But that is all gone now, and only to her doll does she ever speak of it, because her father cannot bear to hear. She sits in the shadows of the tall house and watches the rain on the windows, creating worlds for herself to fill out the loneliness. The house becomes her own little kingdom, an island full of dreams and half-forgotten memories. And then one winter day, she finds an interloper in the topmost, dustiest attic of the house. A boy named Luca with yellow eyes, who is as alone in the world as she is.

That day, she’ll lose everything in her life, and find the only real friend she may ever know.





About Paul

Guest Blog by Paul Kearney
Paul Kearney is the critically-acclaimed author of The Monarchies of God and the Sea Beggars series. He has been long-listed for the British Fantasy Award. In the eight years subsequent to the publication of The Way to Babylon, Kearney lived in Copenhagen, New Jersey, and Cambridgeshire, but at present he makes his home a stone's throw from the sea in County Down, with his wife, two dogs, a beat-up old boat, and far too many books.






Review: A Different Kingdom by Paul Kearney


A Different Kingdom
Author:  Paul Kearney
Publisher:  Solaris, January 28, 2014
Format:  Mass Market Paperback and eBook, 432 pages
List Price:  $7.99 (print)
ISBN: 978-1-78108-186-0 (print)
Review Copy:  Provided by the Publisher

Review: A Different Kingdom by Paul Kearney
A different kingdom of wolves, woods and stranger, darker, creatures lies in wait for Michael Fay in the woods at the bottom of his family's farm.

Michael Fay is a normal boy, living with his grandparents on their family farm in rural Ireland. In the woods there are wolves; and other things, dangerous things. He doesn’t tell his family, not even his Aunt Rose, his closest friend.

And then, as Michael wanders through the trees, he finds himself in the Other Place. There are strange people, and monsters, and a girl called Cat.

When the wolves follow him from the Other Place to his family’s doorstep, Michael must choose between locking the doors and looking away – or following Cat on an adventure that may take an entire lifetime in the Other Place.



Doreen’s Thoughts

Paul Kearney is a new author for me, and all I can wonder is how I ever missed him! His A Different Kingdom starts off in rural Ireland sometime in the 1950s, after the Second World War, and while Ireland is deeply divided along religious lines between the Catholics and the Protestants. Much of Ireland is still farmland or unsettled wilderness. Modern luxuries such as mechanized farm equipment and motorcars are few and far between. It was a time of transition, and as such, a terrific environment to set his coming-of-age story for Michael Fay.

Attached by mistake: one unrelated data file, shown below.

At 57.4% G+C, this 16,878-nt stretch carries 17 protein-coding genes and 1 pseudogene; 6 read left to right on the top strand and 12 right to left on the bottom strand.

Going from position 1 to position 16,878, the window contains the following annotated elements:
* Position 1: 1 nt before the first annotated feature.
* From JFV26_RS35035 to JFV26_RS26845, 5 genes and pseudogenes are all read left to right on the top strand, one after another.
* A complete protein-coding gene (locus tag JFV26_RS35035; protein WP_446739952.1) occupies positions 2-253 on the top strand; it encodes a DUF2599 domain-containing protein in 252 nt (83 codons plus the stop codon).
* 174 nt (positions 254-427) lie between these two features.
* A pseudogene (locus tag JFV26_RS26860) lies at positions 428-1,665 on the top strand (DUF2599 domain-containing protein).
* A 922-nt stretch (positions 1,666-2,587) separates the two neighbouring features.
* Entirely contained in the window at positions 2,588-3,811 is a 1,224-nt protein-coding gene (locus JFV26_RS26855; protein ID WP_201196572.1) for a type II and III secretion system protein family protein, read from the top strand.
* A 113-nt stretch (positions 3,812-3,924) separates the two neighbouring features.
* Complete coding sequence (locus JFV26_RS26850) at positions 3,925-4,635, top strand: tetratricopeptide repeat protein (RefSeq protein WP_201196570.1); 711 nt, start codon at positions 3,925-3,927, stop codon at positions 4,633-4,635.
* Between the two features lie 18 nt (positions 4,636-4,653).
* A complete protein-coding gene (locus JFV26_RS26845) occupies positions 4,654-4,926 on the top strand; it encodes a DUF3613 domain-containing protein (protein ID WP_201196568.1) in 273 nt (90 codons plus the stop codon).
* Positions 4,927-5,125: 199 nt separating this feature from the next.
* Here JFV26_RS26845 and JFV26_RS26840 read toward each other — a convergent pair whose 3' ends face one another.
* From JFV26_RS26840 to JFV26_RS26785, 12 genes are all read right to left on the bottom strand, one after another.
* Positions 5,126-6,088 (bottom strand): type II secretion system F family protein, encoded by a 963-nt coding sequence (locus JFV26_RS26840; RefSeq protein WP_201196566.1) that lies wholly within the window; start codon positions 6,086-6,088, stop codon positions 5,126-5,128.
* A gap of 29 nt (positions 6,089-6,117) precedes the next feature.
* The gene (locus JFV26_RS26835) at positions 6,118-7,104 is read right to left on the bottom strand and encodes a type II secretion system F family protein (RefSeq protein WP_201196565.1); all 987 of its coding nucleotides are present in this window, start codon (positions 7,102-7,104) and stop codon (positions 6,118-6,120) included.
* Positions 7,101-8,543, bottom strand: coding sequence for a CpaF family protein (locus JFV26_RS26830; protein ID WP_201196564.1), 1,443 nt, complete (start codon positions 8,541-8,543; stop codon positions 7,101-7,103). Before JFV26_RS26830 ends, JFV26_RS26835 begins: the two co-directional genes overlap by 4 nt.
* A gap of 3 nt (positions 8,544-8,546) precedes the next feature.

Michael Fay is an orphan whose parents were killed as collateral damage in a bombing in Belfast. At the start of the book, he is about six years old. The opening chapter focuses on his extended family -- the grandparents who run the farm, his uncle who is eager to take over running the farm, two aunts, various cousins, and any number of field hands who work the land around the homestead.

However, in the middle of the first section, Kearney introduces an older Michael with his lover, Cat, fleeing for their lives in a world distinctly different from the placid farmlands where he played as a child. Then the story cuts back to the young boy who discovers that past the river that separates the fields from the forest is an Other Place, more wild and mysterious than his everyday life. From there, the story jaunts to an even older Michael, living alone in a city as a bartender and trying to forget the magic that once surrounded him. Kearney continues to intertwine the three narratives back and forth, rather than tell his tale simply from start to finish. While it seemed a little startling at first, I came to enjoy wandering around with Michael at various ages and trying to put together the pieces of his life in some straight line. It was almost impossible to do, which may seem unsettling, but actually worked the way that Kearney presented it.

Juggling timelines and locations just added to the overall mystery of the story. Kearney has a terrific eye for detail, and his descriptions are extremely well done, painting vivid pictures of his characters and their environments. The Other Place has several different races that may have evolved from different time periods of our world – seemingly wild men who could have evolved from Neanderthals, fae creatures that might be the original Fairy folk, missionaries/Templers who dictate their religion to the folk scratching out a living in return for protection, and the werewolves working for the Dark Huntsman who may well be the Devil himself.

This story is almost dreamlike in its telling. The language is lyrical, and the action is raw. I definitely enjoyed A Different Kingdom, although it was not an easy novel to read. It requires a reader to take it in great chunks. For someone like me who bounces between two or three books at a time, I had to focus all my attention on this one, but it was well worth the investment.


Guest Blog by Paul KearneyReview: A Different Kingdom by Paul KearneyGuest Blog by Paul Kearney regarding A Different Kingdom (and giveaway) - February 7, 2014